Our Animals

Across two of our Rumpus Room centers we have chickens, rabbits, a budgerigar, zebra finches, fish, a cockatiel and a guinea pig!

Children are given the opportunity to assist in feeding the animals, collecting eggs from our chooks and maintaining the animals spaces.

Interacting with and learning to care for a pet or animals, is a valuable part of children’s learning. It provides children with exposure to life skills that they can use throughout their future lives.

Having a relationship with a pet can help children develop a caring attitude and skills such as nurturing, empathy, responsibility and improved communication.

Our animals are a daily part of our educational curriculum and often leads to other activities and learning linked to our educational focus. Our inclusion of animal interaction is directly linked to the Early Years Learning Framework (EYLF):

  • Outcome 2: Children are connected with and contribute to their world
  • Outcome 3: Children have a strong sense of wellbeing.

Experts say a child’s physical, social, emotional and cognitive development can all be encouraged by interaction with a pet/animal. For children especially, animals can be a wonderful catalyst for socialising. Children are more prone to approach and interact with another child who is playing with an animal. Animals can be the bridge between a less socially outgoing child and other potential playmates. It also encourages and assists in building children’s confidence in situations, trying new things and developing skills that can then be built upon. Animals have the gift of promoting Children’s self esteem. Children with low-self esteem are often more confident in performing tasks they find difficult with an animal simply because the animal does not care if mistakes are made, nor will the child be afraid of looking silly in front of the animal. Basically, animals are a source of unconditional love who provide support and NEVER judges.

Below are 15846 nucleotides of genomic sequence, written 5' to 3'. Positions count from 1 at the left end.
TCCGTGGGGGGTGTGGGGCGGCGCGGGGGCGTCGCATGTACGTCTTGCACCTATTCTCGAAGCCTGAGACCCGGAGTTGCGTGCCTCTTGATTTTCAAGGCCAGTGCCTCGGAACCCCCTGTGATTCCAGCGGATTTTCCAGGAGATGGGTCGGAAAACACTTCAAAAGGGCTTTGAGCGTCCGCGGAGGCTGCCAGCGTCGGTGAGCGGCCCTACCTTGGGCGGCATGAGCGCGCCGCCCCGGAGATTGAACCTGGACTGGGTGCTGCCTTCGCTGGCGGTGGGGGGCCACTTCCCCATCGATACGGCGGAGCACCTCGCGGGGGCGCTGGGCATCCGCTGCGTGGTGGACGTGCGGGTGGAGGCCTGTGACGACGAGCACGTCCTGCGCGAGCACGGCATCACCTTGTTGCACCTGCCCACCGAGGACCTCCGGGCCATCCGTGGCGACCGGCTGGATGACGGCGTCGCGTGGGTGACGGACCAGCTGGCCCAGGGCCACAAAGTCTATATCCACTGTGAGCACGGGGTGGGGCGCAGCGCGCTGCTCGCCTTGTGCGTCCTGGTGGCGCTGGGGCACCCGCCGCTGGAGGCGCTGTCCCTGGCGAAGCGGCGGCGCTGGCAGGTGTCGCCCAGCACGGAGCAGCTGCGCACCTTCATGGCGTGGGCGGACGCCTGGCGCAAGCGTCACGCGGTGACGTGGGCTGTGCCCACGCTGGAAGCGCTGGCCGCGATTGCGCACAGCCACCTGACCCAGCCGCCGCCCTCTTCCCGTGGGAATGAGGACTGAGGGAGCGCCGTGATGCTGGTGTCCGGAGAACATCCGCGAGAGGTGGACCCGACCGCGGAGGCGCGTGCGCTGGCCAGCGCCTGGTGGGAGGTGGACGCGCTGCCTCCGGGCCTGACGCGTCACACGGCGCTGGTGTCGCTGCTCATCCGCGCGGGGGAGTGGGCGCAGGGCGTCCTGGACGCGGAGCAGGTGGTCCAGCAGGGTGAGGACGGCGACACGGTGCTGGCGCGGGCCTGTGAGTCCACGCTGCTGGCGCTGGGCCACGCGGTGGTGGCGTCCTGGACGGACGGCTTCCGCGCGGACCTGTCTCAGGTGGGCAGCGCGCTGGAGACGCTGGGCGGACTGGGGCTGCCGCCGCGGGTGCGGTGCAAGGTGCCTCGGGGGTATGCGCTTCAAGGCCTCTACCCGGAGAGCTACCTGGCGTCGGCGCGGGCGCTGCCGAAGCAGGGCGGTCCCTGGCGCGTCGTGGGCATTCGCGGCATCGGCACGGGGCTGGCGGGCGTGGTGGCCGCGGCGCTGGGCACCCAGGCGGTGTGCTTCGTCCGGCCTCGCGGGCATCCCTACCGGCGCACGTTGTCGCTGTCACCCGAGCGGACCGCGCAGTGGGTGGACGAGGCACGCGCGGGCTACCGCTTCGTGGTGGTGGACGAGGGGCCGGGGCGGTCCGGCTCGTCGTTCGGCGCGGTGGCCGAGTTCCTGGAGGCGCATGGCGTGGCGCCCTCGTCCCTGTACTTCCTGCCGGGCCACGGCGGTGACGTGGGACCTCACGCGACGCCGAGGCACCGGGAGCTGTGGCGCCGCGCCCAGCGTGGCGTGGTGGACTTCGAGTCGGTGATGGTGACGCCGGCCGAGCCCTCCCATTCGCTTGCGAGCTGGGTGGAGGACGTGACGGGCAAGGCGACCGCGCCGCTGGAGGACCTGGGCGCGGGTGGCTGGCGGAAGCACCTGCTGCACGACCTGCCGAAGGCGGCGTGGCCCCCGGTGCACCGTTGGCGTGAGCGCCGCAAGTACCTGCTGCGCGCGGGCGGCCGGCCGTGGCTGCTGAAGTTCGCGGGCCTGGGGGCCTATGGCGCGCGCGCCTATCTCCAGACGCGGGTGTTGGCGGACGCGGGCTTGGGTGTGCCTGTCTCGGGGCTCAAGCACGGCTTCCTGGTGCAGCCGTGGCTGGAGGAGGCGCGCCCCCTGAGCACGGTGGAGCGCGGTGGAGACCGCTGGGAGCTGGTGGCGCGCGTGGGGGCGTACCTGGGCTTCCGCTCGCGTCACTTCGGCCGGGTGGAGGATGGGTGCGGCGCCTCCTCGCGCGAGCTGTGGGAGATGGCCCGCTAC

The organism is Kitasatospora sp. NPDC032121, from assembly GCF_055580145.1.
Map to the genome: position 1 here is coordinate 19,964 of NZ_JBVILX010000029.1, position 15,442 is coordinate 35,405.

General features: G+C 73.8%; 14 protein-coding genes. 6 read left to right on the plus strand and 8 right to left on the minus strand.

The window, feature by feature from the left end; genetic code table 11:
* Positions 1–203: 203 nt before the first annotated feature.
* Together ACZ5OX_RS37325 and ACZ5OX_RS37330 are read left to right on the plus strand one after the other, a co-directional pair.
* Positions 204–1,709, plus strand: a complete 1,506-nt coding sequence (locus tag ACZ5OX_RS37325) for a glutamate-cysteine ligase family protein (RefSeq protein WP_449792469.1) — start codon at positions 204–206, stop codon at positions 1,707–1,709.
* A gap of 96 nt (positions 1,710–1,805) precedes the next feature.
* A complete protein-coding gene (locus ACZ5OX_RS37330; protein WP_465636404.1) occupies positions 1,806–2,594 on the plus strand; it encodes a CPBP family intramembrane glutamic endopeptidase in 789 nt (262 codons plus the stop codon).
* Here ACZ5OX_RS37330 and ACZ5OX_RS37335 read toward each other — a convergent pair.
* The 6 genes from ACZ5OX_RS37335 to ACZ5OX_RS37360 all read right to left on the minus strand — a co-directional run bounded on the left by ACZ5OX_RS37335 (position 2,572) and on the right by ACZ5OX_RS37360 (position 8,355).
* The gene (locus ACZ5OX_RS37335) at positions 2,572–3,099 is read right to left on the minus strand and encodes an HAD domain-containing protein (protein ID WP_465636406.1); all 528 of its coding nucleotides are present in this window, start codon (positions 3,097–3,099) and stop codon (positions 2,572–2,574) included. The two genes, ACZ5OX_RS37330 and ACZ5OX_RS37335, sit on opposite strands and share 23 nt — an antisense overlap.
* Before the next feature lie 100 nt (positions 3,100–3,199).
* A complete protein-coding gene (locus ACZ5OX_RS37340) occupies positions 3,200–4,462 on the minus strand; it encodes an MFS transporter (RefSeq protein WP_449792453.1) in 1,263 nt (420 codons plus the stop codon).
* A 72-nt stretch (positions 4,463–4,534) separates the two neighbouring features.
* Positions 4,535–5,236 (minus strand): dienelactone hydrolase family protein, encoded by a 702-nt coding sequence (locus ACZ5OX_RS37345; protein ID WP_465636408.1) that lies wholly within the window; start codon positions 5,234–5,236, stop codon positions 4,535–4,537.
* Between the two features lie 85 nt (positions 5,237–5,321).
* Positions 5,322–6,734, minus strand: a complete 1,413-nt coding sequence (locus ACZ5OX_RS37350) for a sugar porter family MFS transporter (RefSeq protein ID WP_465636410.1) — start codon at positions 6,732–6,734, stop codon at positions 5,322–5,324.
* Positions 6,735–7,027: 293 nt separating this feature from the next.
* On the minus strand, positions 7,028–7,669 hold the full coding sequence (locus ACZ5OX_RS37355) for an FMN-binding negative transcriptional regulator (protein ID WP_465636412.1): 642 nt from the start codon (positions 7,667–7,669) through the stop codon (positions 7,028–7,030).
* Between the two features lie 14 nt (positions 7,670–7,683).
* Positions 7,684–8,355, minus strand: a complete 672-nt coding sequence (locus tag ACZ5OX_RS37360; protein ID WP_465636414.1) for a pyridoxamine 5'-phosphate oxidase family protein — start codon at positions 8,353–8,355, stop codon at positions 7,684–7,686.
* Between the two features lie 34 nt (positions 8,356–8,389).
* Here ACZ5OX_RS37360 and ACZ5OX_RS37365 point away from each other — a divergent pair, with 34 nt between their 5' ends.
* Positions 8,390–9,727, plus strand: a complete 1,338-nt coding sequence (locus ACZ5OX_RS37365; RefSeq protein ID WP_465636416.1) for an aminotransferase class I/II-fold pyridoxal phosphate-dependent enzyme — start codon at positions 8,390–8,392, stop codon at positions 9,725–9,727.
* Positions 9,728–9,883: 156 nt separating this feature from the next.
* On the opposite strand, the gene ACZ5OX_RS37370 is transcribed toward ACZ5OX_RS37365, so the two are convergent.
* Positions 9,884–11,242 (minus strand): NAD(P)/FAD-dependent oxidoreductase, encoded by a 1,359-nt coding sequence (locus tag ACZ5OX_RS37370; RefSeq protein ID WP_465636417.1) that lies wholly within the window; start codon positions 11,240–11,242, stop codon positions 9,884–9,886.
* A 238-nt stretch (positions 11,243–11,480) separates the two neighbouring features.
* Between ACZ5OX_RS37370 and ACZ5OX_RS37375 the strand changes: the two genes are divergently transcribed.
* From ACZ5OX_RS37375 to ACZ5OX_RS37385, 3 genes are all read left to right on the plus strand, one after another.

Overall animals enrich our classroom experience in the following ways:

  • Even children with no exposure to animals or nature in their home environment can see, feel, touch and make connections to the wide world of animals.
  • Observing and caring for an animal instills a sense of responsibility and respect for life.
  • Animals brings increased sensitivity and awareness of the feelings and needs of others—both animals and humans.
  • Children learn that all living things need more than just food and water for survival.
  • Children will see directly how their behaviour and actions affect others.
  • Taking care of an animal gives a child a sense of pride and achievement.

Our animals are a source of happiness for not only our children but our educators as well!

So God created the great creatures of the sea and every living thing with which the water teems and that moves about in it, according to their kinds, and every winged bird according to its kind. And God saw that it was good. ‘
Genesis 1:21.


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